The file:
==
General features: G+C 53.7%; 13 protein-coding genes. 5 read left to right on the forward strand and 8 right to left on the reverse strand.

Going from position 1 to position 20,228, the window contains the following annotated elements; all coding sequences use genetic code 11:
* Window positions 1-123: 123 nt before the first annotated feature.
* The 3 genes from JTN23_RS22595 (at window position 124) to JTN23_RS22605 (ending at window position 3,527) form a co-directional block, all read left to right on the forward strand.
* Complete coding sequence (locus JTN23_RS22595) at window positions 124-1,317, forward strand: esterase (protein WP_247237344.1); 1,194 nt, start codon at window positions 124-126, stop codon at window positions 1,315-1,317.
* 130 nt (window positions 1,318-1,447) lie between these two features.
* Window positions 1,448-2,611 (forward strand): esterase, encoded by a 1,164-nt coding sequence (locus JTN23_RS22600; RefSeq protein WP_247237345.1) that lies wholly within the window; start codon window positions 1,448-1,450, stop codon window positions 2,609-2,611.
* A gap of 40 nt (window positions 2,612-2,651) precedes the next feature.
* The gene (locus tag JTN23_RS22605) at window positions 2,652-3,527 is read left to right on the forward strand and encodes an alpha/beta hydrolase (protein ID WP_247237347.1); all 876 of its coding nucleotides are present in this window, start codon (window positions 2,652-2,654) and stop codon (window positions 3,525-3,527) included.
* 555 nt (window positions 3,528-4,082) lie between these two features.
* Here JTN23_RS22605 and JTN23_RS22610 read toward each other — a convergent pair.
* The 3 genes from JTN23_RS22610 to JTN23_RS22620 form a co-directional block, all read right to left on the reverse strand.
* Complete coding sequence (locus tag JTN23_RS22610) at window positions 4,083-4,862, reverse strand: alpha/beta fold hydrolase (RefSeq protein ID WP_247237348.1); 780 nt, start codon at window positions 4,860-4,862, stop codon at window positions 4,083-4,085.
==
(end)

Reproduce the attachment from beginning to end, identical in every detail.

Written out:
General features: G+C 53.7%; 13 protein-coding genes. 5 read left to right on the forward strand and 8 right to left on the reverse strand.

Going from position 1 to position 20,228, the window contains the following annotated elements; all coding sequences use genetic code 11:
* Window positions 1-123: 123 nt before the first annotated feature.
* The 3 genes from JTN23_RS22595 (at window position 124) to JTN23_RS22605 (ending at window position 3,527) form a co-directional block, all read left to right on the forward strand.
* Complete coding sequence (locus JTN23_RS22595) at window positions 124-1,317, forward strand: esterase (protein WP_247237344.1); 1,194 nt, start codon at window positions 124-126, stop codon at window positions 1,315-1,317.
* 130 nt (window positions 1,318-1,447) lie between these two features.
* Window positions 1,448-2,611 (forward strand): esterase, encoded by a 1,164-nt coding sequence (locus JTN23_RS22600; RefSeq protein WP_247237345.1) that lies wholly within the window; start codon window positions 1,448-1,450, stop codon window positions 2,609-2,611.
* A gap of 40 nt (window positions 2,612-2,651) precedes the next feature.
* The gene (locus tag JTN23_RS22605) at window positions 2,652-3,527 is read left to right on the forward strand and encodes an alpha/beta hydrolase (protein ID WP_247237347.1); all 876 of its coding nucleotides are present in this window, start codon (window positions 2,652-2,654) and stop codon (window positions 3,525-3,527) included.
* 555 nt (window positions 3,528-4,082) lie between these two features.
* Here JTN23_RS22605 and JTN23_RS22610 read toward each other — a convergent pair.
* The 3 genes from JTN23_RS22610 to JTN23_RS22620 form a co-directional block, all read right to left on the reverse strand.
* Complete coding sequence (locus tag JTN23_RS22610) at window positions 4,083-4,862, reverse strand: alpha/beta fold hydrolase (RefSeq protein ID WP_247237348.1); 780 nt, start codon at window positions 4,860-4,862, stop codon at window positions 4,083-4,085.